Siberian Iris will naturalize and over time create large drifts of color. 

Why you should be growing Siberian Iris.

Siberian iris are valuable for the earliness of their bloom, their vigor and longevity. Once established you can count on Siberian iris to grow increase and bloom for years if not decades to come.

 Here in Vermont Siberian iris are one of the most prolific and rugged iris that I grow. And I can count on them blooming profusely every year as they have done for decades.

 Siberian iris will grow into large stands which are very weed resistant and when in bloom produce a stunning show.

They are very adaptable and will tolerate wet conditions very well and a certain degree of dry conditions as well.

While most people think of Siberian iris as coming in purples blues and whites there are actually a number of other colors and number of subtle hues and variation in those blues purples and whites that can make the flowers very interesting. Additionally there are some unusual Siberian iris flowers with ruffles and frills.

 Siberian iris foliage are is typically nice blue green shade and in my opinion a large stand has a very wonderful and strong visual effect.  Also typically Siberian iris with purple or blue flowers have pigmented buds which add to the interest of the plant and and then of course the bloom season.

I have Siberian iris growing all over my property in many different locations both dry and wet and strikingly I have a large number of plants that have   seeded in.

This is basic Iris terminology that is used to describe the various flower parts.

Siberian Iris have fine fibrous roots, because of that they are sensitive to drying out. And so one must be sure to keep the roots moist.

 I feel confident in stating that Siberian iris are strong growing and adaptive plants. There are a few aspects of Siberian iris cultivation and propagation that must be considered, the most significant in my mind is the root system is fine and fibrous and as such they are is sensitive to drying out therefore one must take care to keep the roots moist when dividing and transplanting and even a short period of time in the sun is very detrimental. A damp cloth or piece of burlap over the roots is helpful when transplanting.

Siberian Iris foliage has a great landscape value in itself. The blue-green foliage is almost always impeccable.

The other slight drawback of Siberian iris is that they take a little bit longer to recover after dividing or transplanting. I typically describe Siberian iris as sulkers and so the first year they just kind of sit there and act unhappy.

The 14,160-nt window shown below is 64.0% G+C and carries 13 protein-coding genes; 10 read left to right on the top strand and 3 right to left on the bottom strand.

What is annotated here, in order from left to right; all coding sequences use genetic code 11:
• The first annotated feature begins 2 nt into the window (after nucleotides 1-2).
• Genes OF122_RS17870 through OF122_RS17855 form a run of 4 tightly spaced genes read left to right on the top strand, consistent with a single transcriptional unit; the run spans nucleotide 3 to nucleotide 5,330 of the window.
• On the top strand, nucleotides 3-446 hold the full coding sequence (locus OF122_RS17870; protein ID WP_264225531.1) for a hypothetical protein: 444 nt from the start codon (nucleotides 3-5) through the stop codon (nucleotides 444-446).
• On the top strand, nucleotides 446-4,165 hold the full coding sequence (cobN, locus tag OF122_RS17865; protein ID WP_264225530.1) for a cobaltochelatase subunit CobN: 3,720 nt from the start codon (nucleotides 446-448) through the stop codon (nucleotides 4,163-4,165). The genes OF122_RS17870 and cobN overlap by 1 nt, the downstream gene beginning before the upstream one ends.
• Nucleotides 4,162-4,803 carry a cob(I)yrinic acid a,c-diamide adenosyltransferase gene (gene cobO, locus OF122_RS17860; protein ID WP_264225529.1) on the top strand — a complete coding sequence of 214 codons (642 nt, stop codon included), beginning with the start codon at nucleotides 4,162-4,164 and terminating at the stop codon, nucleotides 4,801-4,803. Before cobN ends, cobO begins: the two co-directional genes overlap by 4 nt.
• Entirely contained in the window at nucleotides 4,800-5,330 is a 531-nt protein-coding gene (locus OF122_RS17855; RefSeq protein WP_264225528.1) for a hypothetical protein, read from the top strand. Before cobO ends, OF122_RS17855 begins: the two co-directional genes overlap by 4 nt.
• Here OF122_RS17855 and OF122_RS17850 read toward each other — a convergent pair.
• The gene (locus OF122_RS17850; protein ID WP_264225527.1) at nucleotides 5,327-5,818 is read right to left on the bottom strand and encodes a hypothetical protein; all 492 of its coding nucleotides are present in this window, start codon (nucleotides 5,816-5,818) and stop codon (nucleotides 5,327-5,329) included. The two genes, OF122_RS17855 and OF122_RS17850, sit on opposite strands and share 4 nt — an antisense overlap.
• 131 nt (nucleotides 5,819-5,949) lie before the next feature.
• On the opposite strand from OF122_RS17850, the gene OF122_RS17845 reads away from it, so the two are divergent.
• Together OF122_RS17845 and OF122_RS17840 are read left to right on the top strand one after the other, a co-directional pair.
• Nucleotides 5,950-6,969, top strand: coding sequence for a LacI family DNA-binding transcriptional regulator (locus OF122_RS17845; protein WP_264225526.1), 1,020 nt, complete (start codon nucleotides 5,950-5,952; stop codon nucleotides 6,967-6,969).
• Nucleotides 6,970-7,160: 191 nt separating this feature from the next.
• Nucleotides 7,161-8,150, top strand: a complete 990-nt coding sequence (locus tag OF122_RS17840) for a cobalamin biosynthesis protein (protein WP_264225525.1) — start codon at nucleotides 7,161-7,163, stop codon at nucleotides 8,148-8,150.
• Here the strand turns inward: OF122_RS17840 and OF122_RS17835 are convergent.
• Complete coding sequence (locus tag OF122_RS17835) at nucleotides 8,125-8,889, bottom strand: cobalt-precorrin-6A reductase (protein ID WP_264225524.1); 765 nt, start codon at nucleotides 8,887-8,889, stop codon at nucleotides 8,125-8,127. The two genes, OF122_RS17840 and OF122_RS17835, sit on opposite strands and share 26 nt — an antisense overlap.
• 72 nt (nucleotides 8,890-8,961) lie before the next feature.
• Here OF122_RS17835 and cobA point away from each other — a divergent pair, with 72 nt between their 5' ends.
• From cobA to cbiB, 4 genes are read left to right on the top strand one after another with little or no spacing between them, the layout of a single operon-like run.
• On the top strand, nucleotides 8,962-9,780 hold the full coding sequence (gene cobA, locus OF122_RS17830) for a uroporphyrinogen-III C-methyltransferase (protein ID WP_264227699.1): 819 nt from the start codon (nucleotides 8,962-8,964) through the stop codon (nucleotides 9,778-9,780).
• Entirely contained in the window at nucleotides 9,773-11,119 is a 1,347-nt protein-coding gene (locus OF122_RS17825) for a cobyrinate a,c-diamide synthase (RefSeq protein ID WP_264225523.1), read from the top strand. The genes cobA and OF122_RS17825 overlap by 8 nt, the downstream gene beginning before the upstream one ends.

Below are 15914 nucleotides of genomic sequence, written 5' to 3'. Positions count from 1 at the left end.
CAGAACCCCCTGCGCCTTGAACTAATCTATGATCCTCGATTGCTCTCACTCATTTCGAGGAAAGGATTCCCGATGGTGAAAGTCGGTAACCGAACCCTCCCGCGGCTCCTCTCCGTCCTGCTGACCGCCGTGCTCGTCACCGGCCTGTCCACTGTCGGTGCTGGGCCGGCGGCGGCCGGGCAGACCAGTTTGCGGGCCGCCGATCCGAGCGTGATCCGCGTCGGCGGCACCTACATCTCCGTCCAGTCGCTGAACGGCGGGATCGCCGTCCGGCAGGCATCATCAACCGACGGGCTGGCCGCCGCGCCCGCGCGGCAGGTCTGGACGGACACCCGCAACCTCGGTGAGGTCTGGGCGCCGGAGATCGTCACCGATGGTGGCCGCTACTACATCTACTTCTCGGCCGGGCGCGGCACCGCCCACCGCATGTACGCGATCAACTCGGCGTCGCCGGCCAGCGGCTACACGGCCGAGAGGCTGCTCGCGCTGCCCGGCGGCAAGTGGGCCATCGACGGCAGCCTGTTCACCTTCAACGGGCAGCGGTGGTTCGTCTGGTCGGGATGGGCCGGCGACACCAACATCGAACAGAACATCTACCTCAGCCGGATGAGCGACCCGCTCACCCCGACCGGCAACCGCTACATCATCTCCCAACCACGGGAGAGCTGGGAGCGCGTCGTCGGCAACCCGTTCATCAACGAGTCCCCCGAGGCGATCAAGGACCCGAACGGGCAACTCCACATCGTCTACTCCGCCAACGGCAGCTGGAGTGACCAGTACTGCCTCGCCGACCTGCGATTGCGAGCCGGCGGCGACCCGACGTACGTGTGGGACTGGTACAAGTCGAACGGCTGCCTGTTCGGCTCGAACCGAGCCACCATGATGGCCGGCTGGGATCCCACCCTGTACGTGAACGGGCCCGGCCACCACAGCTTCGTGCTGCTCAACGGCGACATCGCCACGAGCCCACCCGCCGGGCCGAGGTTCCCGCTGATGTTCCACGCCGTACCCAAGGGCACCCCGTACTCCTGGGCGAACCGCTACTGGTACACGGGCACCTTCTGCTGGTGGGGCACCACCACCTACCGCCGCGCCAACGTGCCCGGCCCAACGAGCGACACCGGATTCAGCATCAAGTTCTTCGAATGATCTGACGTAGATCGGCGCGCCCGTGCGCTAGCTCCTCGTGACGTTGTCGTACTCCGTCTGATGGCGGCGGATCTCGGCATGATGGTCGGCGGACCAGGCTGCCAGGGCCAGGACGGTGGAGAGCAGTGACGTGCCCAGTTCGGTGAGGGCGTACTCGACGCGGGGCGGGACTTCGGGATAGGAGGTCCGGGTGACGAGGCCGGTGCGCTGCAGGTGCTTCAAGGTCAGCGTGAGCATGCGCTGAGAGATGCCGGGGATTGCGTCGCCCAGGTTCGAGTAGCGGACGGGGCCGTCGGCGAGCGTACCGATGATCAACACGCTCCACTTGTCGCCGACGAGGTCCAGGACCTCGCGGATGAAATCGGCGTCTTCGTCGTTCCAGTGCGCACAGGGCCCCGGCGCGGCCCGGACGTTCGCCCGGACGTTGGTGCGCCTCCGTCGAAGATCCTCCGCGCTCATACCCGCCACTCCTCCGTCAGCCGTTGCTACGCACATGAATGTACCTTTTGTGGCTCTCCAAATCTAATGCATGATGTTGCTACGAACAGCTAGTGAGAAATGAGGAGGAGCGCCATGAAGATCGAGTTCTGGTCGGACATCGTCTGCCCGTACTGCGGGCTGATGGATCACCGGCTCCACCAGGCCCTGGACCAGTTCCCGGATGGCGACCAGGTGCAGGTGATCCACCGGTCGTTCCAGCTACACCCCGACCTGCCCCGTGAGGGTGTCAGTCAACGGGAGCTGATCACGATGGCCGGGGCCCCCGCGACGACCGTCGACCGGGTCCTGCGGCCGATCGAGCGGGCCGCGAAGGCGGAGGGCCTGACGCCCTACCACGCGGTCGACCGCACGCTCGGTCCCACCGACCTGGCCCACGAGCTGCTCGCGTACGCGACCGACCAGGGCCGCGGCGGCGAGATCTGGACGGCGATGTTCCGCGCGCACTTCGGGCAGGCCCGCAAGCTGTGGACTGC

I think this old adage gardening adage applies 
"the first year they sleep, the second year they creep, and the third year they leap"

However once they get established and begin to increase the clumps will just get larger and larger and produce more and more blooms.

The variation in even the blue and purple shades can make for some spectacular combinations and years ago we had large drifts of purple blue and white iris that were just stunning currently we have a smaller size patches but a much larger variety. Some of the newer varieties that we have are quite striking are quite exceptional. There is for instance a yellow Siberian iris that has very spectacular ruffles and the yellow fades to a pale yellow. Other colors include pink shades and pale lavender.

Siberian Iris exhibit a nice variation in blues, purples and white as well as pink and lavender shades as well as yellow.

There is also some interesting variation in flower size with some of the smaller flowered Siberian iris having a wonderful delicate almost butterfly like appearance. Siberian iris like a good rich soil and a fair amount of moisture under the circumstances you can expect good strong growth and a lot of bloom.

Siberian Iris can naturalize and coexist with other plants quite well.

That being said as I mentioned I have Siberian iris growing all over my property in sandy, clay, wet, dry add a lot of marginal growing areas. And all the iris in these various locations grow and bloom amazingly well.

So the most important aspect of growing and cultivating Siberian iris is to be sure to care for them while they are getting established. This means making sure that the roots stay moist before you plant them and then keep them well watered while they are getting established. Of course there is a balance and I expect that you could water even Siberian iris too much.

One last thing to keep in mind in my experience, here in Vermont one must take care too when dividing Siberian iris to have the divisions relatively large, this ensures or at the very least increases the chance that the divided clumps will reestablish and grow. Tiny divisions of Siberian iris frequently fail and are not likely to survive a winter if divided and transplanted in the season late season.